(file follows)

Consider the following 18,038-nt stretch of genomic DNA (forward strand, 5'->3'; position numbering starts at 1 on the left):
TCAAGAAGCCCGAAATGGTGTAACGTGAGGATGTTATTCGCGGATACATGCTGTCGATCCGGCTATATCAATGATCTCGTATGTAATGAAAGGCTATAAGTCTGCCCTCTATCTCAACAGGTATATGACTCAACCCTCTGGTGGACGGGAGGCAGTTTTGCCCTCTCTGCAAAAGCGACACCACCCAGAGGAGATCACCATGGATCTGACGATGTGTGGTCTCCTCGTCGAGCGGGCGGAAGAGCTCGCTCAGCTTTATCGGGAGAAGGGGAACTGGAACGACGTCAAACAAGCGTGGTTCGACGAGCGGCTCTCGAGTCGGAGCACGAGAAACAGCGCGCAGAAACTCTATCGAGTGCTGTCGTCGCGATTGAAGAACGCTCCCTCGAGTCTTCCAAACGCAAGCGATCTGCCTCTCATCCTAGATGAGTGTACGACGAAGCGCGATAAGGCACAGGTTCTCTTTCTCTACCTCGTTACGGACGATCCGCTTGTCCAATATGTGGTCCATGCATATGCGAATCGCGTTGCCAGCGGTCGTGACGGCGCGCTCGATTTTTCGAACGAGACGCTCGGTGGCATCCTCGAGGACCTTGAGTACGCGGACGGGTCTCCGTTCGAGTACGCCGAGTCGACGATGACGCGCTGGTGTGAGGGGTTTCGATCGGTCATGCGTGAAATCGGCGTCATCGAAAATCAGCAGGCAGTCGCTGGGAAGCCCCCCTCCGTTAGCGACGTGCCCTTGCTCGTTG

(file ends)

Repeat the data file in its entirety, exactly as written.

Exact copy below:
Consider the following 18,038-nt stretch of genomic DNA (forward strand, 5'->3'; position numbering starts at 1 on the left):
TCAAGAAGCCCGAAATGGTGTAACGTGAGGATGTTATTCGCGGATACATGCTGTCGATCCGGCTATATCAATGATCTCGTATGTAATGAAAGGCTATAAGTCTGCCCTCTATCTCAACAGGTATATGACTCAACCCTCTGGTGGACGGGAGGCAGTTTTGCCCTCTCTGCAAAAGCGACACCACCCAGAGGAGATCACCATGGATCTGACGATGTGTGGTCTCCTCGTCGAGCGGGCGGAAGAGCTCGCTCAGCTTTATCGGGAGAAGGGGAACTGGAACGACGTCAAACAAGCGTGGTTCGACGAGCGGCTCTCGAGTCGGAGCACGAGAAACAGCGCGCAGAAACTCTATCGAGTGCTGTCGTCGCGATTGAAGAACGCTCCCTCGAGTCTTCCAAACGCAAGCGATCTGCCTCTCATCCTAGATGAGTGTACGACGAAGCGCGATAAGGCACAGGTTCTCTTTCTCTACCTCGTTACGGACGATCCGCTTGTCCAATATGTGGTCCATGCATATGCGAATCGCGTTGCCAGCGGTCGTGACGGCGCGCTCGATTTTTCGAACGAGACGCTCGGTGGCATCCTCGAGGACCTTGAGTACGCGGACGGGTCTCCGTTCGAGTACGCCGAGTCGACGATGACGCGCTGGTGTGAGGGGTTTCGATCGGTCATGCGTGAAATCGGCGTCATCGAAAATCAGCAGGCAGTCGCTGGGAAGCCCCCCTCCGTTAGCGACGTGCCCTTGCTCGTTG